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Action beats

January 17, 2011

I’ve blogged about dialogue tags before, but now it’s time to go into a little more detail about action tags.

Dialogue tags, also called “speaker attributions” serve to let readers know who’s speaking. Usually, you should use “said” because tags like muttered, quipped, grumbled, etc., are distracting and pull the reader’s attention away from the dialogue itself.

Example: “This looks weird,” Anna said.


Action beats, also called action tags, can also be used to identify the speaker. These are sentences that describe the action of that character.

Example: “This looks weird.” Anna pushed her glasses up her nose and squinted at the text.


While dialogue tags give no additional information other than letting us know who’s talking, action tags also have other functions:

  • Breaking up long passages of dialogue.
  • Creating a picture of setting and actions in the reader’s mind.
  • Giving information about the character and her emotions, especially when her actions contradict her words. Example: “I’m fine.” Jorie dragged trembling fingers through her midnight black hair.
  • Action beats help pace the conversation by creating pauses.
  • Action tags can make the use of adverbs unnecessary. They are “showing” where an adverb would be “telling.”



A few do’s and don’ts:

  • Alternate dialogue tags, action beats, and untagged lines of dialogue.
  • Most often, action beats should be used instead of a tag, not in addition to it. Example: “You just need to sign,” she said, handing Lisa the contract. Rewrite: “You just need to sign.” She handed Lisa the contract.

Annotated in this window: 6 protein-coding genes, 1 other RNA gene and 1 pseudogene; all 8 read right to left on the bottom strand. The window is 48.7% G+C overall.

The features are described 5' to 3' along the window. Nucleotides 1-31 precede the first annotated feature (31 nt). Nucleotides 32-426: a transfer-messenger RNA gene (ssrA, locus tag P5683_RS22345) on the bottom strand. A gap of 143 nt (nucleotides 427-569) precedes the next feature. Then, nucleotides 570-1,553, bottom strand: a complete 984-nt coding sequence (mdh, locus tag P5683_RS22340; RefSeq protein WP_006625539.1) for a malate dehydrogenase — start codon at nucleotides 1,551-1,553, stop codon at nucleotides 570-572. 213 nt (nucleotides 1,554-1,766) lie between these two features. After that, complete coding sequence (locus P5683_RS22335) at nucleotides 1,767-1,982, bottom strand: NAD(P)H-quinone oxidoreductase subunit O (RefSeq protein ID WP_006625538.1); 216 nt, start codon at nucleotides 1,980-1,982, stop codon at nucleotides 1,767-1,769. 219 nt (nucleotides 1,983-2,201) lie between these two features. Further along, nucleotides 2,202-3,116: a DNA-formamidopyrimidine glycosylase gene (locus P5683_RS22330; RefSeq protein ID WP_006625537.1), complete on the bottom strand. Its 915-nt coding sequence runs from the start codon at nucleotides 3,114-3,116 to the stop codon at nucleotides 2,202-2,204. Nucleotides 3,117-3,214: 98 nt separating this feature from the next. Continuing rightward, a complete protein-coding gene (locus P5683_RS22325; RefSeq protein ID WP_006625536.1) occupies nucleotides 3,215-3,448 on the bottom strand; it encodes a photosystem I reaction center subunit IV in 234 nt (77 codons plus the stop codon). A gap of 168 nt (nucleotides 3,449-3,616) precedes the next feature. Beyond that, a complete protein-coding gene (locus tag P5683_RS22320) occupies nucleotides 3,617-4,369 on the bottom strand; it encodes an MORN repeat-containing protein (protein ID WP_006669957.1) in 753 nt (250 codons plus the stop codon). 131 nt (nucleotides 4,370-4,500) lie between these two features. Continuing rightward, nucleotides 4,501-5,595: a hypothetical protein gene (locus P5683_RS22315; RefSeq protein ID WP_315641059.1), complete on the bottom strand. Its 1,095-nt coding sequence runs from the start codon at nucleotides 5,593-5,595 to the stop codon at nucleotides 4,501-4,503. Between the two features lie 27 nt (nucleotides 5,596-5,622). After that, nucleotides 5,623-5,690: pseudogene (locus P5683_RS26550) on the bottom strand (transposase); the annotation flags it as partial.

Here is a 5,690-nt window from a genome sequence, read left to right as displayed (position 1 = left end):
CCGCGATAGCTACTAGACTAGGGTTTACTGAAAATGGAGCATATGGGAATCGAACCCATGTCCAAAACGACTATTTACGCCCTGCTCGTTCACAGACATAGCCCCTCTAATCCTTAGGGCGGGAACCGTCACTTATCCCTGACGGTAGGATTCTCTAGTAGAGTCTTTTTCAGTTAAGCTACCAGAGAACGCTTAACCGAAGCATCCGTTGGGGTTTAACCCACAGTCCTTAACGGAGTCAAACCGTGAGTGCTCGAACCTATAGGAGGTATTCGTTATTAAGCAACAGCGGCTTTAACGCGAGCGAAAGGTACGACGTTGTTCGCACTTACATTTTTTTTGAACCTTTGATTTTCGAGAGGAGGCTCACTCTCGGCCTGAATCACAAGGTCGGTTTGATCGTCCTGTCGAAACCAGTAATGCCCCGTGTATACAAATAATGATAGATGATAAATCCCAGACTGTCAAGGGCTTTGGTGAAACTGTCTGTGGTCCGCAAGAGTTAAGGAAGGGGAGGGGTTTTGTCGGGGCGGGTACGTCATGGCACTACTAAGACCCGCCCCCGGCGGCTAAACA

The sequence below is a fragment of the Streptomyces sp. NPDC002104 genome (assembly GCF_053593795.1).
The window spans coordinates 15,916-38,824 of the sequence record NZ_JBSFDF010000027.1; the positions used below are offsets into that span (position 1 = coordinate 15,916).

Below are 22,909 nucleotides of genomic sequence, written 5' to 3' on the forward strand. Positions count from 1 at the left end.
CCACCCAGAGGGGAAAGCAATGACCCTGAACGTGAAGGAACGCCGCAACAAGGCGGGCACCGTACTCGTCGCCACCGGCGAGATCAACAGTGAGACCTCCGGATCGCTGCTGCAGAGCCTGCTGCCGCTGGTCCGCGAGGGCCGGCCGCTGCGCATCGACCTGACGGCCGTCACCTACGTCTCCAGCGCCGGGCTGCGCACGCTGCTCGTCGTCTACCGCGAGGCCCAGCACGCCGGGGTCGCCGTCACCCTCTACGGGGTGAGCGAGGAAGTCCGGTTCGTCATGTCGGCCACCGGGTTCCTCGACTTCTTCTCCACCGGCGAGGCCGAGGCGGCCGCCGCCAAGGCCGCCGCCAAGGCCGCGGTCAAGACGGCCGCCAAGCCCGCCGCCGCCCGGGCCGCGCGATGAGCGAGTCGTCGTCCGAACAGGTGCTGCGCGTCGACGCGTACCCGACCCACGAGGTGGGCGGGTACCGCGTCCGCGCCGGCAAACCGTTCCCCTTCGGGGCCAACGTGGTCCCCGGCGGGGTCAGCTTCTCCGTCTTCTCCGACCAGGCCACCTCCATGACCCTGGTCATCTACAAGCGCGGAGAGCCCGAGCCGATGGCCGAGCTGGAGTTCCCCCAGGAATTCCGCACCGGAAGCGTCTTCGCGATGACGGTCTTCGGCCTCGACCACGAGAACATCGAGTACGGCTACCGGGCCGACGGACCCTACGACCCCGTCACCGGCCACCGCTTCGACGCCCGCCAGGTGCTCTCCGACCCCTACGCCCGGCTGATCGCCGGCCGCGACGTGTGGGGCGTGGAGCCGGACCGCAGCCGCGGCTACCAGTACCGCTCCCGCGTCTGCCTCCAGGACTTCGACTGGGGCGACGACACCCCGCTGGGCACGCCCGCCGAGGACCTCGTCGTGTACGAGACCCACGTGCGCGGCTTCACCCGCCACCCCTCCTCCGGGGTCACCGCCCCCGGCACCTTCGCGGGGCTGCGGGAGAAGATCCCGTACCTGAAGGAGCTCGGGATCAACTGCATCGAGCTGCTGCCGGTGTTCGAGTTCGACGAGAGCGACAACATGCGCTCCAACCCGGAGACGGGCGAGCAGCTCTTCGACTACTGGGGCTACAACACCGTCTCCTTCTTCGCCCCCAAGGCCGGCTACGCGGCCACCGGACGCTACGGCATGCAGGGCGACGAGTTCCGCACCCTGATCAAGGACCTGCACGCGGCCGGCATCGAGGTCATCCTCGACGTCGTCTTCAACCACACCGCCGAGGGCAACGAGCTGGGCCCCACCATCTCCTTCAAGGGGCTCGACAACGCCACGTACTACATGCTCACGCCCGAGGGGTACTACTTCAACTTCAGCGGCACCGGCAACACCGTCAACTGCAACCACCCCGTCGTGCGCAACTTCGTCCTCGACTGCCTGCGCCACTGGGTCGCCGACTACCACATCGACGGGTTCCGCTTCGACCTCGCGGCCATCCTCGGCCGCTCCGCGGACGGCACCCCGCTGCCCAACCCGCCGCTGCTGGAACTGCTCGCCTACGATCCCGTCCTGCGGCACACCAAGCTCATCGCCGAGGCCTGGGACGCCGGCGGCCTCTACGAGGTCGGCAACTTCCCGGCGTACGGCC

• Don’t use so many beats that it interrupts the flow of the dialogue. As long as it’s obvious who’s speaking, we don’t need a tag or a beat. But if you have more than two characters present, the need for beats and tags increases.
  • Try not to use boring or repetitive actions. Don’t have your characters nod, smile, or sigh all the time. Be creative.



Here’s an example from my work-in-progress:

The night clerk behind the front desk barely looked up from the blaring TV when they entered the otherwise empty lobby. “One room or two?”

“Two,” Rue said.

“One,” Kelsey said at the same time.

When Rue and the desk clerk stared at her, Kelsey lowered her gaze, her ears burning. “I didn’t mean… I just thought…”

“You thought I would try to sneak out to continue the search and just leave you here,” Rue said.

Kelsey ducked her head, but she couldn’t deny it.

“I wouldn’t do that.” Rue kept eye contact, but Kelsey couldn’t tell if the blue eyes hid anything or not. “But if it would make you feel better, we can share a room.”

Swallowing, Kelsey nodded. While it might make Rue feel as if Kelsey didn’t trust her, she couldn’t take the risk of being left behind.

Rue received the room key from the desk clerk and started up the creaky stairs. “Come on,” she said over her shoulder. “We can be like Thelma and Louise, sharing a room on our road trip.”

“Um…” Kelsey paused, then hurried after her. She wasn’t a big fan of human movies, but she’d heard of this one. “Isn’t that the movie where they die in the end?”

For the first time since leaving Clearfield, Rue laughed. “All right. Maybe not the best of comparisons.” She unlocked the door, stepped into their room, and sat on one of the beds, bouncing to test the mattress. Then her brow furrowed, and she reached beneath herself. “Look at that. A little welcoming present from the management.” She held up a condom and a handful of breath mints. “How romantic.”

Belatedly, Kelsey remembered that the motel was renting out rooms by the hour too. She rubbed her neck as if it would force down her blush. “Oh. You think he thought…?” She gestured in the direction of the lobby.

“That you insisted on renting just one room because you’re trying to have your wicked way with me.” Rue waggled her eyebrows.

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